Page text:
- **Math**
(*https://www.mersenneforum.org/forumdisplay.php?f=8*)

- - **Smallest prime of the form a^2^m + b^2^m, m>=14**
(*https://www.mersenneforum.org/showthread.php?t=23160*)

[QUOTE=JeppeSN;482422]
The next line takes more time. The question is: Hasn't this been considered before?! /JeppeSN[/QUOTE] Are you computing with PFGW :question: Edit: I ran PFGW for bases less than or equal to 50 and found no PRP: [CODE]cat Jeppe.abc2 ABC2 $a^16384+$b^16384 a: from 2 to 50 step 2 b: from 3 to 50 step 2 [/CODE] [CODE]./pfgw64 -f -N Jeppe.abc2[/CODE] |

[QUOTE=JeppeSN;482422]Me:
To be explicit, this is what brute force finds: [CODE]m=0, 2^1 + 1^1 m=1, 2^2 + 1^2 m=2, 2^4 + 1^4 m=3, 2^8 + 1^8 m=4, 2^16 + 1^16 m=5, 9^32 + 8^32 m=6, 11^64 + 8^64 m=7, 27^128 + 20^128 m=8, 14^256 + 5^256 m=9, 13^512 + 2^512 m=10, 47^1024 + 26^1024 m=11, 22^2048 + 3^2048 m=12, 53^4096 + 2^4096 m=13, 72^8192 + 43^8192[/CODE] The next line takes more time. The question is: Hasn't this been considered before?! /JeppeSN[/QUOTE] Probably has, think modular tricks like fermats little theorem and extentions. Mod 8 it becomes a^0+b^0 for example, mod 9 it's a^4+b^4 these work for all bases coprime to 8 or 9 respectively. |

[QUOTE=paulunderwood;482426]Are you computing with PFGW :question:
[/QUOTE] See [URL="https://oeis.org/A291944"]A291944 in OEIS[/URL]; it is not public yet, so see its history. I used PARI/GP [FONT="Fixedsys"]ispseudoprime[/FONT] in a loop, like the code shown there, and I suspect Robert G. Wilson v used Mathematica. Maybe PFGW is faster? There is no point in all of us running the same tests, except whoever uses the best tools will "win" the competition. I just thought maybe this had been established already. /JeppeSN |

[QUOTE=JeppeSN;482473]There is no point in all of us running the same tests, except whoever uses the best tools will "win" the competition. I just thought maybe this had been established already.[/QUOTE]
I will try to write a custom sieve during the weekend. After that I can post the sieve output here, so that interested people can test ranges. PFGW should indeed be faster than Pari or Mathematica. EDIT:- Testing 71^16384+46^16384, PFGW took about 20s, while Pari took 2mins and change. So PFGW is about 6x faster. |

[QUOTE=axn;482479]I will try to write a custom sieve during the weekend. After that I can post the sieve output here, so that interested people can test ranges.
PFGW should indeed be faster than Pari or Mathematica. EDIT:- Testing 71^16384+46^16384, PFGW took about 20s, while Pari took 2mins and change. So PFGW is about 6x faster.[/QUOTE] PFGW will be more than 6x faster with much bigger numbers :smile: |

Something to note:
Use here the convention [$]a > b > 0[/$]. There is a slight chance that the smallest odd prime [$]a^{16384}+b^{16384}[/$] does not minimize [$]a[/$]. As an example, [$]677 < 678[/$], but still [$]677^{128}+670^{128} > 678^{128}+97^{128}[/$] (both of these sums of like powers are prime). However, for the smallest one with that exponent, [$]27^{128}+20^{128}[/$], the value [$]a=27[/$] is also minimal. And I think this will be the case generally, because the bases [$]a[/$] and [$]b[/$] will be relatively small (I conjecture). But we will check for that with 16384 once axn's excellent initiative has come to fruition. /JeppeSN |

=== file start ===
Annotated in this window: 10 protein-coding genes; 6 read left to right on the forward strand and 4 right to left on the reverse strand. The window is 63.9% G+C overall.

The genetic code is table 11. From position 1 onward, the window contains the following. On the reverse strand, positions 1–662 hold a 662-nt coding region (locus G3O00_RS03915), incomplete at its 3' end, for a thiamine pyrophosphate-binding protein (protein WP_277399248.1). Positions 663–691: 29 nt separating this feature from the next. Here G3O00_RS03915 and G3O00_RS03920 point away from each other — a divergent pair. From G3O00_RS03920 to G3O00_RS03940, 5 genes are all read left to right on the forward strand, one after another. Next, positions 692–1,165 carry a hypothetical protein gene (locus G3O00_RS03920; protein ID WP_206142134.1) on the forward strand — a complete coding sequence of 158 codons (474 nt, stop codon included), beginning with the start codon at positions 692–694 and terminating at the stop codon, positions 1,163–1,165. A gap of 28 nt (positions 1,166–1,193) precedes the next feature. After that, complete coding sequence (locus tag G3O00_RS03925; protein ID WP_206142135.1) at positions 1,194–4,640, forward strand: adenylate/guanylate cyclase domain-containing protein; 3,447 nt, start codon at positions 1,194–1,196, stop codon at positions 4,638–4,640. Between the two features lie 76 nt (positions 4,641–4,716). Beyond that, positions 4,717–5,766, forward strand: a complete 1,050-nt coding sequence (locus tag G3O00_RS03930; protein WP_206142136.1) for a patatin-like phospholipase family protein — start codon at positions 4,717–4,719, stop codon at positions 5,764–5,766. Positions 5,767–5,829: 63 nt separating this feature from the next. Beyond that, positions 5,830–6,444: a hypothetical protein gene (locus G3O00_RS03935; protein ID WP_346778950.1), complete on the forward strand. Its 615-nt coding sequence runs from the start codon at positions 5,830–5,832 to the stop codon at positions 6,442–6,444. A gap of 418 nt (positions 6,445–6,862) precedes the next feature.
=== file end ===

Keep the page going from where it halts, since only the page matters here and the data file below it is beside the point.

[QUOTE=axn;482479]I will try to write a custom sieve during the weekend. After that I can post the sieve output here, so that interested people can test ranges.
PFGW should indeed be faster than Pari or Mathematica. EDIT:- Testing 71^16384+46^16384, PFGW took about 20s, while Pari took 2mins and change. So PFGW is about 6x faster.[/QUOTE] I'm already working on a<b<=1000, or b<a<=1000 which ever convention you use I used fbncsieve to sieve the factors k*2^14+1. It took only ~2min up to k=10^9. Then I used these prime factors in a quickly written GMP program to sieve an array 1000x1000 of a,b. First I removed all values where b>=a, a<2, b<2, a%2=b%2 (both odd or both even), and gcd(a,b)>1. Down to 61K candidates at k=462M. I'm running pfgw while continuing to trial factor. So far no PRP in 2<=b<=16 and b<a<=1000. |

[QUOTE=ATH;482490]I'm already working on a<b<=1000, or b<a<=1000 which ever convention you use
I used fbncsieve to sieve the factors k*2^14+1. It took only ~2min up to k=10^9. Then I used these prime factors in a quickly written GMP program to sieve an array 1000x1000 of a,b. First I removed all values where b>=a, a<2, b<2, a%2=b%2 (both odd or both even), and gcd(a,b)>1. Down to 61K candidates at k=462M.[/quote] Cool. But a custom sieve will be much more efficient. Hopefully that will be useful for >= 15. [QUOTE=ATH;482490]I'm running pfgw while continuing to trial factor. So far no PRP in 2<=b<=16 and b<a<=1000.[/QUOTE] Since the objective is to find the smallest, you should test in a different order. 2<=a<=1000, 1<=b<a |

Stating the obvious for the sake of having it stated
a+b | a^q + b^q for all odd q And a+bi | a^q + b^q for all even q So the result will be definitely not prime over the imaginary field. Corrections are welcome.:smile: |

[QUOTE=axn;482493]Since the objective is to find the smallest, you should test in a different order.[/QUOTE]
I was about to say just that. If the (a,b) space is visualized as this triangle: [CODE] (2,1) (3,2) (4,1) (4,3) (5,2) (5,4) (6,1) (6,3) (6,5) (7,2) (7,4) (7,6) (8,1) (8,3) (8,5) (8,7) . . . . . . [/CODE] it is best to search from the top and down, not from left to right. /JeppeSN |

[QUOTE=axn;482493]But a custom sieve will be much more efficient.[/QUOTE]
That was somewhat presumptuous of me. What is the rate at which your sieve is progressing thru the factor candidates? If you can post your sieve source, I can use that as a starting point. |

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